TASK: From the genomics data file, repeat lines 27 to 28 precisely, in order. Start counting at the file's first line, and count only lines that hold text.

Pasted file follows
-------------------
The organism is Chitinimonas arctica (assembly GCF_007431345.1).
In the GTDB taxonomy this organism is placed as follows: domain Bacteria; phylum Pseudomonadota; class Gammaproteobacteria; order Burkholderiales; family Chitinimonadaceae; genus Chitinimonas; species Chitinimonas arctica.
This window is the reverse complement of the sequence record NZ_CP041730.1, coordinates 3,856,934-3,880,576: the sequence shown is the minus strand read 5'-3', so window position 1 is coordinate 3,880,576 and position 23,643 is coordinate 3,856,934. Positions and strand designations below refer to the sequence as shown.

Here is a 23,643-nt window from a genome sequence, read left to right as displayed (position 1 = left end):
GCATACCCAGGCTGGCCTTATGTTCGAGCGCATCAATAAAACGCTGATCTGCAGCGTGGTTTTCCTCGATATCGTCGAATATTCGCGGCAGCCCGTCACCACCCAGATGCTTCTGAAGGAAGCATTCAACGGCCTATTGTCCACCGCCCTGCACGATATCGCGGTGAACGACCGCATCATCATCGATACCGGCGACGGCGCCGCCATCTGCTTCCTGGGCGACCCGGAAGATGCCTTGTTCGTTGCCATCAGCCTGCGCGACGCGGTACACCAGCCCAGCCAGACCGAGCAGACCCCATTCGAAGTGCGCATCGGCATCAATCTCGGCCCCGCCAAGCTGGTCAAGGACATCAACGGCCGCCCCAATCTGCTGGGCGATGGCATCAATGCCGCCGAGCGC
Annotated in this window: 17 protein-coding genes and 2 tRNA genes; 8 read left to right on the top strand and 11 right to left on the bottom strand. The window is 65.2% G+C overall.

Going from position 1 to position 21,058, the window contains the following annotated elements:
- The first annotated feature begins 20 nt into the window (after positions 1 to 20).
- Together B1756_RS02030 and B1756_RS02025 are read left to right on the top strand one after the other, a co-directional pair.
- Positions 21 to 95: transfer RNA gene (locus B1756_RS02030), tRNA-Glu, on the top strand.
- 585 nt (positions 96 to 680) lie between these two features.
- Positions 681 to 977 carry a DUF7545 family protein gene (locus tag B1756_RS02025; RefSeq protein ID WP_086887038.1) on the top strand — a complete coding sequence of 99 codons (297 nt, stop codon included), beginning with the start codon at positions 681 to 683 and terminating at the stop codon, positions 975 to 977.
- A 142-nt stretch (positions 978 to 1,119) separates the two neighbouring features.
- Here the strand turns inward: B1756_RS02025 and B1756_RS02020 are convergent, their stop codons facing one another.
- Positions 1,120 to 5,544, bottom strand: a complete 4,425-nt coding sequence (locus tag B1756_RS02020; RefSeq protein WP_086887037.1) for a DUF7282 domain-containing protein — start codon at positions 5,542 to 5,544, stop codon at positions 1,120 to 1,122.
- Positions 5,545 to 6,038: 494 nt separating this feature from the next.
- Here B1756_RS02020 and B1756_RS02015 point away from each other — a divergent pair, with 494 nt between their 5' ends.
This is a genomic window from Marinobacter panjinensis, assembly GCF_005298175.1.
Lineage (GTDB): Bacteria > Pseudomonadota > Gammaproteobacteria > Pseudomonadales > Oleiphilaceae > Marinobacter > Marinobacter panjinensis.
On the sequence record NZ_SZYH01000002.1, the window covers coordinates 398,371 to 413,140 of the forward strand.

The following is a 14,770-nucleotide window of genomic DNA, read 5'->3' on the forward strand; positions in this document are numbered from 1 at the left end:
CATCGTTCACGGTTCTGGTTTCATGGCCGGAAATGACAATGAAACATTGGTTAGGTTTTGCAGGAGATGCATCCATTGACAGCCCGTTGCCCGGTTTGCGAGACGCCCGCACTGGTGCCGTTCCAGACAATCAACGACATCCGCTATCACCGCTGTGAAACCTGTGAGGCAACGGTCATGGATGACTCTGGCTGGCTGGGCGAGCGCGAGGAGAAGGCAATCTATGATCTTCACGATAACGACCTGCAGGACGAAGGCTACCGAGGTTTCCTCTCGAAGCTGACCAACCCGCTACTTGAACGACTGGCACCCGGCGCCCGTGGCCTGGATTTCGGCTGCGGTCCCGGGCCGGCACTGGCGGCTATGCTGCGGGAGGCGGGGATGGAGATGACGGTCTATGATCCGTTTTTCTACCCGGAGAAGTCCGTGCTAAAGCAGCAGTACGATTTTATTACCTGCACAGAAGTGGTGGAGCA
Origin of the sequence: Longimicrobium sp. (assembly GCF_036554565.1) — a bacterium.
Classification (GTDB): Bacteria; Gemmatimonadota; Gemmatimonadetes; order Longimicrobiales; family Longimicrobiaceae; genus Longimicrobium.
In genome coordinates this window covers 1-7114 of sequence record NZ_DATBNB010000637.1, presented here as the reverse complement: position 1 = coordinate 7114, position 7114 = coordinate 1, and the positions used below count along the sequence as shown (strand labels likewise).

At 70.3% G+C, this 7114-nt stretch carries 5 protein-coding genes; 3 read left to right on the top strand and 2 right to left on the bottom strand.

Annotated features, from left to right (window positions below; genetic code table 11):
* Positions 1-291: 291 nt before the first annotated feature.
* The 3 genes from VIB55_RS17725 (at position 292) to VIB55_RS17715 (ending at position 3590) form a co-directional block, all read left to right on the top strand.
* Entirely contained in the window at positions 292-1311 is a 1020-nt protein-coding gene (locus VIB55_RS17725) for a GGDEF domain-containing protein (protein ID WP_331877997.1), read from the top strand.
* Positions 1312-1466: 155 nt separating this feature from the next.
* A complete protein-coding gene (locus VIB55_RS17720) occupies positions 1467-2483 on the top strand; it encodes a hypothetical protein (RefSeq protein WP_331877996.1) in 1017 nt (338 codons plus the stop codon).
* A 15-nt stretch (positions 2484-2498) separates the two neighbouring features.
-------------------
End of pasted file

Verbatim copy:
Annotated features, from left to right (window positions below; genetic code table 11):
* Positions 1-291: 291 nt before the first annotated feature.